This analysis indicates that when the aberrator is translated quickly (large values of σ) and the diffraction efficiency is allowed to drop significantly, a larger variety of processes are involved in the recovery of η(t) compared with when the aberrator is translated slowly and the diffraction efficiency in only minimally effected. Furthermore, since τ decreases for these larger recoveries of η(t), one can conclude that the processes more prevalent for the larger recoveries of η(t) are the relatively faster processes, likely those associated with the redistribution of charge carriers [11,26–28]. On the other hand, slower σs, associated with minimal changes in η(t), results in large values of β, indicating that fewer process are involved in the ultimate recovery of η(t). In contrast to the previous scenario, the larger values of τ characteristic of smaller η(t) recoveries indicates that the processes implicated are of a slow nature and most likely predominantly attributed to the thermal reorientation of the birefringent/electro-optic chromophores [11,26–28].
Figure 6 presents several videos depicting the rapid movement of the aberrator followed by a sudden stop in its translation. One can see the speed with which the beam is restored to its unaberrated state and the image carried by the beam becomes apparent.
The performance of the material was also characterized under the current experimental conditions using FWM and TBC techniques. The external steady state diffraction efficiency, η0, determined via the novel forward FWM geometry described in Fig. 1, for θ=-12°, is presented in Fig. 7 as a function of the externally applied electric field, E. The external steady state diffraction efficiencies, η0, were calculated according to Eq. (4). Apparent in Fig. 7, for the greatest applied electric field of E=85.7 V/µm, a maximum η0(E) of 67.3 % was measured.
In addition to determining η0 as a function of E, the steady state diffraction efficiencies were also determined at constant E=85.7 V/µm as a function of θ. For this characterization I ref was maintained at a constant intensity. As was expected, the intensity of the p-polarization component of I obj as measured prior to the PR sample, I obj,p, assumed a 180° out-of-phase sinusoidal pattern with respect to θ as depicted in Fig. 8(a).
The diffracted intensity, I′obj,p, measured at PD1 as a function of θ, assumed the characteristics depicted in Fig. 8(b). As with η0(E), η0(θ) was calculated according to Eq. (4) and the results are presented in Fig. 9. Extensive amount of noise in the data near θ=0°, due to the inherent problems associated with dividing I′obj,p by I obj,p as both values approach zero, resulted in the statistical discarding of these points. Figure 9 shows that a maximum η0(θ) of 76.4 % was measured for θ=-10°.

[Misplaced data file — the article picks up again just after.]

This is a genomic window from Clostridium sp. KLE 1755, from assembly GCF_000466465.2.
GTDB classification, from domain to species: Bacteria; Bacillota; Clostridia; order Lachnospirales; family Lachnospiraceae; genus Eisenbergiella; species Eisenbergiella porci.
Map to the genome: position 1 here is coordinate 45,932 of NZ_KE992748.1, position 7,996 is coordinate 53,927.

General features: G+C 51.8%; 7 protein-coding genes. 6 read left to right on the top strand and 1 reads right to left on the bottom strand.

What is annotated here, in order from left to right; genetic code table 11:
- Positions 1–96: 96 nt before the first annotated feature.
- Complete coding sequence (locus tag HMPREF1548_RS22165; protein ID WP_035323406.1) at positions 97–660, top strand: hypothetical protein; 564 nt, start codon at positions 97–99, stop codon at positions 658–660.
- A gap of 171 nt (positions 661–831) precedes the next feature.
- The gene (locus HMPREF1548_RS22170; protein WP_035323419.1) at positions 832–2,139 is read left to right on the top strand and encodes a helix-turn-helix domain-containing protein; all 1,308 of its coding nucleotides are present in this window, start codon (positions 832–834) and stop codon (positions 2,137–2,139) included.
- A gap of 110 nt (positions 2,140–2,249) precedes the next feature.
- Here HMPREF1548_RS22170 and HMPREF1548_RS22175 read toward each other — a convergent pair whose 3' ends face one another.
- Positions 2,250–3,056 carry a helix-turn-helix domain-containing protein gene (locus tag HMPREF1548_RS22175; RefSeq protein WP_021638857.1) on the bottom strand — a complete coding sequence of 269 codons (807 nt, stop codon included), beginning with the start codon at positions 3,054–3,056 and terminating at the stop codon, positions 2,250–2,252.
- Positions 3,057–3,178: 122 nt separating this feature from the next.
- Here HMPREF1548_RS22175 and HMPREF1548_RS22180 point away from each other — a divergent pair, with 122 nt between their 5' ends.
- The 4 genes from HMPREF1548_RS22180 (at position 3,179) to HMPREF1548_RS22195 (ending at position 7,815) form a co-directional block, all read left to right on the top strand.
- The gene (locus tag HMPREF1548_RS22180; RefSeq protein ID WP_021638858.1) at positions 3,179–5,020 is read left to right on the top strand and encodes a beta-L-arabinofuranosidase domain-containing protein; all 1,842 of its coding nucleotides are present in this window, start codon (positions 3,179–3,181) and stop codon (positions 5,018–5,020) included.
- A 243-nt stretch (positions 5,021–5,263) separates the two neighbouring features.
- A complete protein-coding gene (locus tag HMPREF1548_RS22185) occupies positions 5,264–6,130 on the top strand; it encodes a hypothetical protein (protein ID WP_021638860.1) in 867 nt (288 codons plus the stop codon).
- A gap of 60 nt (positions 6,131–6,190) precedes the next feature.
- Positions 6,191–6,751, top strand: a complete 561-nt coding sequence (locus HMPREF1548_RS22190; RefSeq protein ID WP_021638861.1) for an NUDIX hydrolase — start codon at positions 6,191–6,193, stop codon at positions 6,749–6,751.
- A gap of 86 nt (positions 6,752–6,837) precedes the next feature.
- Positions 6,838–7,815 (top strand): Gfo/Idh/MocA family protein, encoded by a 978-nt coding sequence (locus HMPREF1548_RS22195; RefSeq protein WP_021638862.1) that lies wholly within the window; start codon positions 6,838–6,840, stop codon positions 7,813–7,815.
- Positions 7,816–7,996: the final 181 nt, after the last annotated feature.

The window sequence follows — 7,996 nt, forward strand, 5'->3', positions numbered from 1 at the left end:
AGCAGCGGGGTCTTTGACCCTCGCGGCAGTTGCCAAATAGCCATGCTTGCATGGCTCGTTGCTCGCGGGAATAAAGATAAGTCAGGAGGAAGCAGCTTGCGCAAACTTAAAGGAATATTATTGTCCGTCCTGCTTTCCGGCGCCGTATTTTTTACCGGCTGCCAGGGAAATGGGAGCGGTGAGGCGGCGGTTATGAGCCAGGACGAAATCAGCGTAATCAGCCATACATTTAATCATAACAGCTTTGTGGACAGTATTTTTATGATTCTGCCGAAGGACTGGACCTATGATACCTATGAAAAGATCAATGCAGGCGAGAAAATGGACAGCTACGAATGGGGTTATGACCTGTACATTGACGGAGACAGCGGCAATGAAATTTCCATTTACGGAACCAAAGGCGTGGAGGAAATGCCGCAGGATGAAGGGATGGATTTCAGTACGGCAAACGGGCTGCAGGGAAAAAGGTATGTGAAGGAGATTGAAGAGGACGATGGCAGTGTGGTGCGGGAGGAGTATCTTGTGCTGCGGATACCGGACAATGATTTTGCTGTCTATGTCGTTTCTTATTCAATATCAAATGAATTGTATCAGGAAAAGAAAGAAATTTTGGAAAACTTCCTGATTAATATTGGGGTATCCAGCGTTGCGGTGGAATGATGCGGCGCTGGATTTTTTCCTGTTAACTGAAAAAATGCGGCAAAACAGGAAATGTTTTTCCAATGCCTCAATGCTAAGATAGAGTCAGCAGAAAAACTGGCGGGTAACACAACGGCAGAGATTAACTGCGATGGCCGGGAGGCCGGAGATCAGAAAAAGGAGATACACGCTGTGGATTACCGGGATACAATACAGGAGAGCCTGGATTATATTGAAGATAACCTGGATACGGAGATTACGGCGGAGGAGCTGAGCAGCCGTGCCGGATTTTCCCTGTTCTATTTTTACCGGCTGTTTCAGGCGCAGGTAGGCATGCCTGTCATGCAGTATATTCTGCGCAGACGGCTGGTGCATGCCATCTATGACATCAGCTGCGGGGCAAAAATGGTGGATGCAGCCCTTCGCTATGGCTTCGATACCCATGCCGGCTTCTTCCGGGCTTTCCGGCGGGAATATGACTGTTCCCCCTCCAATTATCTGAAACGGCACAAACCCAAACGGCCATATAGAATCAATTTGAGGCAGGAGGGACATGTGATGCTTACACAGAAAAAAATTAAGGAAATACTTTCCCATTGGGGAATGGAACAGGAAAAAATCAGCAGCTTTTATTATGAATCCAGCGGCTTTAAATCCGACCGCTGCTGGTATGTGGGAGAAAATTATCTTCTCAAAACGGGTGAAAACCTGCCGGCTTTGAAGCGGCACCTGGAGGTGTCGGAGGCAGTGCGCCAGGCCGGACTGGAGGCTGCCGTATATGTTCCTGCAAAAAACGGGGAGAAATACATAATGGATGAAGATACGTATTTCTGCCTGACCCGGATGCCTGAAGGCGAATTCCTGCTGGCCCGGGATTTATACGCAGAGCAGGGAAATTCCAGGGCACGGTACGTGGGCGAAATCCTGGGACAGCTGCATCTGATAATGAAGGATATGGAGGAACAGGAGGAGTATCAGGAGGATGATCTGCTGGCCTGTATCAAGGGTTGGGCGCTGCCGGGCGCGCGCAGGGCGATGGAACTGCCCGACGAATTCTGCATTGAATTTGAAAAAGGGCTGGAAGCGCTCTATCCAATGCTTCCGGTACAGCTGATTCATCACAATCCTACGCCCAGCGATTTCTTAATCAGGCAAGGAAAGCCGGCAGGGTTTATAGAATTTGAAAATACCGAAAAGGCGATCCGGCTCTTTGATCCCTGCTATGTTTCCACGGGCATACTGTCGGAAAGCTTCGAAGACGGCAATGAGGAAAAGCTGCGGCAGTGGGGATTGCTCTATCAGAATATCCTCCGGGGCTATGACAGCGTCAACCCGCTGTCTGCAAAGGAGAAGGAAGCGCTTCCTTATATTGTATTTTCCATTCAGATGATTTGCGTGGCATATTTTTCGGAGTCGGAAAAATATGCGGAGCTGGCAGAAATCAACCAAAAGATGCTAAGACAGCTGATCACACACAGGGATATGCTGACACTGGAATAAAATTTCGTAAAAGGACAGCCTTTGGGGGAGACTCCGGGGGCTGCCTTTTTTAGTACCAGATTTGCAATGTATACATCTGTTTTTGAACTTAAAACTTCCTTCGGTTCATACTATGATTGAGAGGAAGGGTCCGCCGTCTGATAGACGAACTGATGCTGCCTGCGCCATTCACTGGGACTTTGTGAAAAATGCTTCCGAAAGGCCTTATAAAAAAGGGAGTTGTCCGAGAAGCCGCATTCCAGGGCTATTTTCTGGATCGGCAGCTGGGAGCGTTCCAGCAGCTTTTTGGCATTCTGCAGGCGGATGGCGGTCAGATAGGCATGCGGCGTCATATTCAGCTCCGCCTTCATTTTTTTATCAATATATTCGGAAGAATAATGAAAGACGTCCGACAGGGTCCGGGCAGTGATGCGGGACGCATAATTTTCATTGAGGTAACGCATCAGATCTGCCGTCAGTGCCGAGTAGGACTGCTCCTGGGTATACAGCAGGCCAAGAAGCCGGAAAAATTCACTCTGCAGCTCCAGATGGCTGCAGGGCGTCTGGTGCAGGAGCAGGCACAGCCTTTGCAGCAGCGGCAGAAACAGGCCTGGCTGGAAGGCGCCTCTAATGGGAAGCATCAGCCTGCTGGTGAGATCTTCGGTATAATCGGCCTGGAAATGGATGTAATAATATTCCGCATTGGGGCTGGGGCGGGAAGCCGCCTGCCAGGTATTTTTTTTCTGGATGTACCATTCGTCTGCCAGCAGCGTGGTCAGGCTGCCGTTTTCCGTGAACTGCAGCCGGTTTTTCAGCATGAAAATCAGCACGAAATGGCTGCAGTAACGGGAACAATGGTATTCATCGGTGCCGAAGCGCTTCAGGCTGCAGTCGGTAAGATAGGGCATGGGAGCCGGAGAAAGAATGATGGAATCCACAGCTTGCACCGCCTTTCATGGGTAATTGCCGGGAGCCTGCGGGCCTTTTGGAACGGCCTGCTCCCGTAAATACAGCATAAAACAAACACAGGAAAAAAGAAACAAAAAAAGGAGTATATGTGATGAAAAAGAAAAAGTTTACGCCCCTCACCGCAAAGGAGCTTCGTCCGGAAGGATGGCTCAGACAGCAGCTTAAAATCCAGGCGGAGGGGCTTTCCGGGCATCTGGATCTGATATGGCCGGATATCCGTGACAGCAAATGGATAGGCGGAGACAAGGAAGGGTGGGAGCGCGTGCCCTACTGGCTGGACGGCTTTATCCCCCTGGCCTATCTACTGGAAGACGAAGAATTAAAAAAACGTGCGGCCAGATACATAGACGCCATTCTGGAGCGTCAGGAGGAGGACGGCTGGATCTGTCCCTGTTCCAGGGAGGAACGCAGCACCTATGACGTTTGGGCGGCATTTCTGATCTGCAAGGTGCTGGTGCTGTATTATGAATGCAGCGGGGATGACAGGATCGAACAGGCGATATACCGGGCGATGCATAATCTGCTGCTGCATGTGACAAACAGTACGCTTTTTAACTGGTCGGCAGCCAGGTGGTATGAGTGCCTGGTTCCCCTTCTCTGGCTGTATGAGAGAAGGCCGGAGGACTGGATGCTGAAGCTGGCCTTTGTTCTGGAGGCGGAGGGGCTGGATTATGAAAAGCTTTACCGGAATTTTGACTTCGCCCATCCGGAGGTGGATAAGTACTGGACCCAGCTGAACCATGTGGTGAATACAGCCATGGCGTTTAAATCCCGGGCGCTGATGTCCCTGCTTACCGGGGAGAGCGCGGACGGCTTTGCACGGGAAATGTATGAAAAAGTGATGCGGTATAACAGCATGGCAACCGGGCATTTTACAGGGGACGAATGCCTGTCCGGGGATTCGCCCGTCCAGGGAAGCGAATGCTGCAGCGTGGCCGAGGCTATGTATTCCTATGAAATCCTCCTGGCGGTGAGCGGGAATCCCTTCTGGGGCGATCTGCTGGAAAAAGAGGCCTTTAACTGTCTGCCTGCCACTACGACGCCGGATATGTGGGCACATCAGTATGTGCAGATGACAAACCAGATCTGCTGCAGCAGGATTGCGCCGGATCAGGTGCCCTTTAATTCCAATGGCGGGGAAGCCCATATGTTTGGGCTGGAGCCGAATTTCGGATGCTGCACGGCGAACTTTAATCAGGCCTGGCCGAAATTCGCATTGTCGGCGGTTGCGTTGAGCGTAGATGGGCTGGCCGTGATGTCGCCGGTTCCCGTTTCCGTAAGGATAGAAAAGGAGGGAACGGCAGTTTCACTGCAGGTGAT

A characteristic feature of the PR effect is that the refractive index grating created in the medium is spatially shifted with respect to the light intensity pattern of the writing beams resulting in asymmetric energy transfer between the writing beams . While this phenomenon is not relevant to the application of image correction as presented in this study, the observance of TBC is considered conclusive proof of the PR mechanism  and the TBC data is included to serve to provide a comprehensive characterization of this material under the given experimental conditions. The strength of the energy transfer depends upon the coupling gain coefficient
where L is the effective sample thickness, κ is the ratio of the writing beam intensities before the sample, and γ0 is the beam-coupling ratio, defined as γ0=P 1/P 0 where P 1 is the intensity of the signal with the pump, and P 0 is the intensity of the signal without the pump .
For TBC characterizations the same experimental configuration was employed as that used in the imaging and FWM experiments with the following exceptions: The half-wave plate (λ/2)1 is configured such that the output radiation is either p-polarized or s-polarized and (λ/2)2 is appropriately adjusted such that the output polarization remains identical to the input polarization. In addition, the polarizing beam-splitter was removed in order to monitor the intensity of transmitted beams at PD1 and PD2. A typical trace obtained in the TBC experiment is presented in Fig. 10(a) and the results for the TBC experiments are presented in Fig. 10(b). For E=85.7 V/µm, it was determined that Γ=75 cm-1. From a practical point of view, the optical gain Γ must exceed the optical loss α (absorption, scattering, reflection, etc.) of the PR sample. Here the optical loss was determined, in the absence of I obj and any externally applied voltage, according to the equation
where I ref is the intensity of the reference beam before the sample and I′ref is the intensity of the reference beam after the sample. In our case the optical loss was ascertained to be α=17 cm-1. Thus, net gain was observed under the present experimental conditions for p-polarization. It is noted, however, that the primary objective of this communication is the demonstration of the ability of a PR polymeric composite to clean a badly distorted laser beam and the subsequent retrieval of information carried by such a beam, therefore significant gain of the object beam was not crucial.
In conclusion, we have demonstrated, for the first time, the dynamic correction of aberrated images in real-time using a polymeric composite with a fast response time. The current experimental design is extremely capable of restoring a phase aberrated image carrying laser beam to nearly its original quality. Moreover, the ability to reconstruct images in real time has been demonstrated through the translation of the aberrating medium at a variety of speeds. In addition, this technique allows for the correction of constantly changing images, as demonstrated through the oscillating nature of the resolution target. We have also demonstrated that important parameters such as response time, diffraction efficiency and optical gain all retain reasonable values under the current experimental conditions.
This work was supported by the Polymer Chemistry branch of the Air Force Office of Scientific Research.